Introducing our Dictionary of Technical Terms

If you’ve learned another language before, you are probably familiar with this experience: You’re reading a news article, following a lecture, or working through a repair guide. Everything is going swimmingly and all of a sudden, there it is. Just like some sort of evil, oversized pentalobe screw, blocking your way: A word you don’t know. 

There’s more than one way to bake cookies.

In some cases, it’s not so bad. If you are following a German friend’s recipe for Spitzbuben (my favorite Christmas cookies) and you don’t immediately know the words “rotes Johannisbeergelee,” you’ll soon figure out it’s some sort of jam you have to spread on the cookies. And honestly, that’s really all that matters. 

The cookies will be delicious no matter what kind of jam you use.

But if you are fixing your car, it’s not enough to know that the “alternator” is some sort of engine part. And if you are taking notes on “buck and boost converters” and other board components in one of your technical engineering classes, you’ll want to understand exactly what your professor is talking about. That is if you don’t want to fail your exam. 

Lots of components in this iPhone 15: different cables, chips, connectors, cameras, boards—and they all have very specific names.

Learning technical words can be tricky even in your native language, but trying to understand them in a foreign language—like when you are translating repair guides—can be particularly challenging. Years ago, we started writing down all our translations in an internal glossary. At first a short list of terms, it has now grown into a multilingual technical dictionary including close to 500 specialized words and phrases. And we are now making that dictionary available to YOU!

Words make all the difference

Finding out what a specific technical term means in a different language is far from easy, and nobody knows that better than all those who help us translate repair guides and wikis on iFixit. 

Even once you’ve mastered the translations of the different screw heads, there is an enormous amount of specialized words that appear in our guides, teardowns, and wikis which are not straightforward to translate. For instance, how do you say “ribbon cable” in Spanish? What would you call a “press-fit connector” in Korean? Or how about the Dutch translation of “dual channel memory”? 

We have spent hours researching terms like these to help us make repair information available to people all over the world. It’s important to us to get it right: As the world’s largest repair community, our goal is to help everybody to fix their own stuff, so it would be awful if someone ended up breaking their $1,000 phone just because we got a word wrong. 

This is also why the translations submitted by our volunteer translators are proofread by iFixit staff or other volunteers with more experience. It is also the reason why we spend so much time diligently researching the translations for words like “baseband processor” or “ground loop”. We want to make sure that we offer quality content in all languages.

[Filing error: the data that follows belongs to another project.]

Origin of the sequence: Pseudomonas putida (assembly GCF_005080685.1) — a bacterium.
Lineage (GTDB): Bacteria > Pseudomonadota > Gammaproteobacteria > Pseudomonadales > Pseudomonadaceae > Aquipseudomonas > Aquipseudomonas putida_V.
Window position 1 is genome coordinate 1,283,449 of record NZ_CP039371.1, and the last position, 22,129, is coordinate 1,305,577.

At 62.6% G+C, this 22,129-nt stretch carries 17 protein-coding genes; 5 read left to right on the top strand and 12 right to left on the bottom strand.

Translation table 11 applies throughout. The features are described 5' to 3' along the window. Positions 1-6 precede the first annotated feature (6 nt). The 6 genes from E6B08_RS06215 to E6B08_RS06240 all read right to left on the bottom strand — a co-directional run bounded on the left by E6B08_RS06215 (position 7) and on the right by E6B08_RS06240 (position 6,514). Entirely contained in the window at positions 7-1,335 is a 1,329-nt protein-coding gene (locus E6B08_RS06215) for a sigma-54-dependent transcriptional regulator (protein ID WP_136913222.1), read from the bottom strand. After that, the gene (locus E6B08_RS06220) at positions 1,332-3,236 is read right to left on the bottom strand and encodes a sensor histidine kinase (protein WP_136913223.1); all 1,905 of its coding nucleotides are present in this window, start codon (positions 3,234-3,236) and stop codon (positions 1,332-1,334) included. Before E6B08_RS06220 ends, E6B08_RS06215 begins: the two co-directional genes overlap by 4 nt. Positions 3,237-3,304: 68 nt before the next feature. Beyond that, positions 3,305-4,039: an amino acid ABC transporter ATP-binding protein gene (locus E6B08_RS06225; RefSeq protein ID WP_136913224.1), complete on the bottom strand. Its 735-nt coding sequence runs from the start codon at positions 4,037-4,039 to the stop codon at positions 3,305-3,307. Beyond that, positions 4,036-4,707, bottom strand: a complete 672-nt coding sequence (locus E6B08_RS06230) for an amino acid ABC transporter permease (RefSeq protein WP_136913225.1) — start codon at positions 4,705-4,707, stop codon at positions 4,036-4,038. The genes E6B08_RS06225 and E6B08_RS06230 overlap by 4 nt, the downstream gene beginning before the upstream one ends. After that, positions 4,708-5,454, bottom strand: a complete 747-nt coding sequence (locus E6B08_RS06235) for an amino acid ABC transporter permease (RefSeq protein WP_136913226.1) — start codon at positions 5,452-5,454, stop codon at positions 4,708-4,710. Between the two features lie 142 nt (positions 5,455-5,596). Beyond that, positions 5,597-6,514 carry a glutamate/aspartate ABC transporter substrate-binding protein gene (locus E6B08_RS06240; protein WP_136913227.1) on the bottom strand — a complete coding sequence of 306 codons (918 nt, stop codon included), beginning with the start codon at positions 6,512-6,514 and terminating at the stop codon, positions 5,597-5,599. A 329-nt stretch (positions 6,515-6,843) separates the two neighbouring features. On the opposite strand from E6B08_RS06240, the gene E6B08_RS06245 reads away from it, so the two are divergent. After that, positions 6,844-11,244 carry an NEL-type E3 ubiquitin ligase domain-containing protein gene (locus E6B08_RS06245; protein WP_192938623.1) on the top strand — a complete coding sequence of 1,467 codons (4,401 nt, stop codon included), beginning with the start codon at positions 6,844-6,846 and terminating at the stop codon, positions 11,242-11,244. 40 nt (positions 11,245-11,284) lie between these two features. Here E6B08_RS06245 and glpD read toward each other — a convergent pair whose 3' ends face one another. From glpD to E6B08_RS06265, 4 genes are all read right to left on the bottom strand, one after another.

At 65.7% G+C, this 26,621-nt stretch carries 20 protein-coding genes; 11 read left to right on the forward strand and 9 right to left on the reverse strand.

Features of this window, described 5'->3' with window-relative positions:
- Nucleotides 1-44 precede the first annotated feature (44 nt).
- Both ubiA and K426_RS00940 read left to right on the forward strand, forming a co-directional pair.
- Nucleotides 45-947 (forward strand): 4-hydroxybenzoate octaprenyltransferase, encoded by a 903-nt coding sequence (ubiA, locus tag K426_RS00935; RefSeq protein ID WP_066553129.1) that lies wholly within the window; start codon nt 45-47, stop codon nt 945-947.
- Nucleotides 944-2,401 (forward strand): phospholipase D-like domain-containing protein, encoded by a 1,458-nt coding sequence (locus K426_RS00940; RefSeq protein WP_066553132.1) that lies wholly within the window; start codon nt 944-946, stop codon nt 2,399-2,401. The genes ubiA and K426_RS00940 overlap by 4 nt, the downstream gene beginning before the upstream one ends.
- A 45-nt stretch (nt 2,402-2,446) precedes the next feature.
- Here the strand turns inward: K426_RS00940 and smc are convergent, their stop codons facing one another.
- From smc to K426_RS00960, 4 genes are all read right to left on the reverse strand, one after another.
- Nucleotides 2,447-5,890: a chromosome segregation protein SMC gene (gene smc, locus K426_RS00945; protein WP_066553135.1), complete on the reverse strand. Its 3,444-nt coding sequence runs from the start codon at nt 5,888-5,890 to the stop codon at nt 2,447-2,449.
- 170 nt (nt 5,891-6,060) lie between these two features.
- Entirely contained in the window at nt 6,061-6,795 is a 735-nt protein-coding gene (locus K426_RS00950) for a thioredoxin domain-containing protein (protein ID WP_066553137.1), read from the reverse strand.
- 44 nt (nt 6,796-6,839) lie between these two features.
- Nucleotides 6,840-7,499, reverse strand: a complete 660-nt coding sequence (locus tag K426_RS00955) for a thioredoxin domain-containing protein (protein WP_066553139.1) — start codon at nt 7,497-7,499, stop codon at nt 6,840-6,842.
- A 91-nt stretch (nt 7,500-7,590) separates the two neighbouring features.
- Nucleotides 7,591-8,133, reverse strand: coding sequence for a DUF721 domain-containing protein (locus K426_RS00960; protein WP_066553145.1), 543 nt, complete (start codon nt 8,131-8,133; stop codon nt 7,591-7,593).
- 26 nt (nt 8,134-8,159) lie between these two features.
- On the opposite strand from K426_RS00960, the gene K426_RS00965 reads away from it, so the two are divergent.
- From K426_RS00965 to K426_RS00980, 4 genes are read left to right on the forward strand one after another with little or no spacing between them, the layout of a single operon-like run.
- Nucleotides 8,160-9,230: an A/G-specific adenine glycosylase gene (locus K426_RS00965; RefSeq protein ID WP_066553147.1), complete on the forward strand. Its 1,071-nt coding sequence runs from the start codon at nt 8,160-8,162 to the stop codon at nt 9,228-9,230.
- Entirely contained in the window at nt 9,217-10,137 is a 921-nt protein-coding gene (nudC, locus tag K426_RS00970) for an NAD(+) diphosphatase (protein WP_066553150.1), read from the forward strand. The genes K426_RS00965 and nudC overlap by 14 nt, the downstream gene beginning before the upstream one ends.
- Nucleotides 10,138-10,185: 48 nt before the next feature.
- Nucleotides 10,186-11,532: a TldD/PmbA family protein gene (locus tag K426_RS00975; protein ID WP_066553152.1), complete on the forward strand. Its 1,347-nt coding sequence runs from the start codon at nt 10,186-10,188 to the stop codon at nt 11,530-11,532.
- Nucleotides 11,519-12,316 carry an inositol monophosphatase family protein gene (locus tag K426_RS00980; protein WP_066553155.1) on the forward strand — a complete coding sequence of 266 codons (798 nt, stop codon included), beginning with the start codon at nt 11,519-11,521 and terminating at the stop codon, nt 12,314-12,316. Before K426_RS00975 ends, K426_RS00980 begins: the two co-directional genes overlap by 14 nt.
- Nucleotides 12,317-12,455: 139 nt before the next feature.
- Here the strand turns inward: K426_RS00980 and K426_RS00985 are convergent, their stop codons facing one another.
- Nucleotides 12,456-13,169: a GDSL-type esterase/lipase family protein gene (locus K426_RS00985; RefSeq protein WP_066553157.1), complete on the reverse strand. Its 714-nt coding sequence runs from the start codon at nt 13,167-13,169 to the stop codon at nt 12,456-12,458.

Our iFixit Technical Glossary is now freely available!

The glossary of technical terminology we have put together currently contains close to 500 technical terms in English and their translations into German, French, Spanish, Italian, Dutch, Japanese, Chinese, and Korean. And we are making this resource available to all!

Knowledge at your fingertips: Our glossary of technical terms in the WordTheme dictionary app.

Quite literally, to all. You can access it freely in all these languages, as web-based files that you can open in your browser, and as files you can import into your dictionary or flashcard app on Android or iOS. Take a look at this section in our translators’ wiki—there you’ll find all the links you need, tips on which smartphone apps will work with these files as well as guides on how to upload the dictionary data onto your phone.

We don’t want you, dear volunteer translators of iFixit, to spend hours researching technical vocabulary. 

We want you to be able to do what you do best—translate content to help people of your language community repair their things. And we are happy if we can spare you from having to research what “capacitive touch sensor” translates to in your language!

Pass it on

iFixit is all about sharing knowledge. We believe that freely accessible information is the prerequisite for a better world. 

This is why we are making our iFixit Technical Glossary available to anyone who wants to use it—whether you are an active volunteer translator on our platform or an electrical engineering student struggling with technical terminology in a foreign language. 

We just ask one thing: Pass the knowledge on. Help others understand their electronics and repair their stuff. And if you ever feel you want to know more, create an account and help us translate. You wouldn’t believe how much you can learn about technology just by translating repair information.